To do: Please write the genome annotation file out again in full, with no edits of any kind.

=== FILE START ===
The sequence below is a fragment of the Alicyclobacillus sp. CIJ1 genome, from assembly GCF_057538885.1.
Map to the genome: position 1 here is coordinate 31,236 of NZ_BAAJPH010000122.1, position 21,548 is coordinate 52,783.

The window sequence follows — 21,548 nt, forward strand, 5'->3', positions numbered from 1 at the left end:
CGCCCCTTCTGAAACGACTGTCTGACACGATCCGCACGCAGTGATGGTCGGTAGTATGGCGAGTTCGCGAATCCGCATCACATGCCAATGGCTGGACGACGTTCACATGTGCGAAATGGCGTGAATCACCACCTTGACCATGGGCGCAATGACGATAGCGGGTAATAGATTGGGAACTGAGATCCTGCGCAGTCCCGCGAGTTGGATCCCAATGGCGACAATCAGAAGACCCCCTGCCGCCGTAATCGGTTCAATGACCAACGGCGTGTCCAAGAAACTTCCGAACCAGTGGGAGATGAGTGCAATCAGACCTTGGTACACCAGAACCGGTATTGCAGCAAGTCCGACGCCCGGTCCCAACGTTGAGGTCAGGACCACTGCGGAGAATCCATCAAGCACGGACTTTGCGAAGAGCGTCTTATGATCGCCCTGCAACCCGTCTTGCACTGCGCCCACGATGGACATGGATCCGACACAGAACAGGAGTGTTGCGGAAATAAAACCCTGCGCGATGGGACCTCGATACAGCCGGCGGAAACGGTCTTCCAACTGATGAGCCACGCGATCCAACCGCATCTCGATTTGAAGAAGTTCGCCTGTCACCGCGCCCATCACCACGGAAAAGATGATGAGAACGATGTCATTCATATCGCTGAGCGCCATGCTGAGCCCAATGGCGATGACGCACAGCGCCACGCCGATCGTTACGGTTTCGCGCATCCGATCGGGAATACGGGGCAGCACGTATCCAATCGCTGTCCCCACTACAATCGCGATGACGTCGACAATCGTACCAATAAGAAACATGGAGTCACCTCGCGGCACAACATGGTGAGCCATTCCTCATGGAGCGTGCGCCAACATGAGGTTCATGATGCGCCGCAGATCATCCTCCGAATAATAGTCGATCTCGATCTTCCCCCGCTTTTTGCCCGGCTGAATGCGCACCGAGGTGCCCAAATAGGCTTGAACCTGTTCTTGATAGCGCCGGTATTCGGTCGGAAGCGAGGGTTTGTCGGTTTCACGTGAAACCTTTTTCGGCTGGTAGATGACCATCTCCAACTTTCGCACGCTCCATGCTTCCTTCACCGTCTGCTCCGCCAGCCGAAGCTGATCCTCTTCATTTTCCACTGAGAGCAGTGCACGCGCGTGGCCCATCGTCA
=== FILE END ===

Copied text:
The sequence below is a fragment of the Alicyclobacillus sp. CIJ1 genome, from assembly GCF_057538885.1.
Map to the genome: position 1 here is coordinate 31,236 of NZ_BAAJPH010000122.1, position 21,548 is coordinate 52,783.

The window sequence follows — 21,548 nt, forward strand, 5'->3', positions numbered from 1 at the left end:
CGCCCCTTCTGAAACGACTGTCTGACACGATCCGCACGCAGTGATGGTCGGTAGTATGGCGAGTTCGCGAATCCGCATCACATGCCAATGGCTGGACGACGTTCACATGTGCGAAATGGCGTGAATCACCACCTTGACCATGGGCGCAATGACGATAGCGGGTAATAGATTGGGAACTGAGATCCTGCGCAGTCCCGCGAGTTGGATCCCAATGGCGACAATCAGAAGACCCCCTGCCGCCGTAATCGGTTCAATGACCAACGGCGTGTCCAAGAAACTTCCGAACCAGTGGGAGATGAGTGCAATCAGACCTTGGTACACCAGAACCGGTATTGCAGCAAGTCCGACGCCCGGTCCCAACGTTGAGGTCAGGACCACTGCGGAGAATCCATCAAGCACGGACTTTGCGAAGAGCGTCTTATGATCGCCCTGCAACCCGTCTTGCACTGCGCCCACGATGGACATGGATCCGACACAGAACAGGAGTGTTGCGGAAATAAAACCCTGCGCGATGGGACCTCGATACAGCCGGCGGAAACGGTCTTCCAACTGATGAGCCACGCGATCCAACCGCATCTCGATTTGAAGAAGTTCGCCTGTCACCGCGCCCATCACCACGGAAAAGATGATGAGAACGATGTCATTCATATCGCTGAGCGCCATGCTGAGCCCAATGGCGATGACGCACAGCGCCACGCCGATCGTTACGGTTTCGCGCATCCGATCGGGAATACGGGGCAGCACGTATCCAATCGCTGTCCCCACTACAATCGCGATGACGTCGACAATCGTACCAATAAGAAACATGGAGTCACCTCGCGGCACAACATGGTGAGCCATTCCTCATGGAGCGTGCGCCAACATGAGGTTCATGATGCGCCGCAGATCATCCTCCGAATAATAGTCGATCTCGATCTTCCCCCGCTTTTTGCCCGGCTGAATGCGCACCGAGGTGCCCAAATAGGCTTGAACCTGTTCTTGATAGCGCCGGTATTCGGTCGGAAGCGAGGGTTTGTCGGTTTCACGTGAAACCTTTTTCGGCTGGTAGATGACCATCTCCAACTTTCGCACGCTCCATGCTTCCTTCACCGTCTGCTCCGCCAGCCGAAGCTGATCCTCTTCATTTTCCACTGAGAGCAGTGCACGCGCGTGGCCCATCGTCA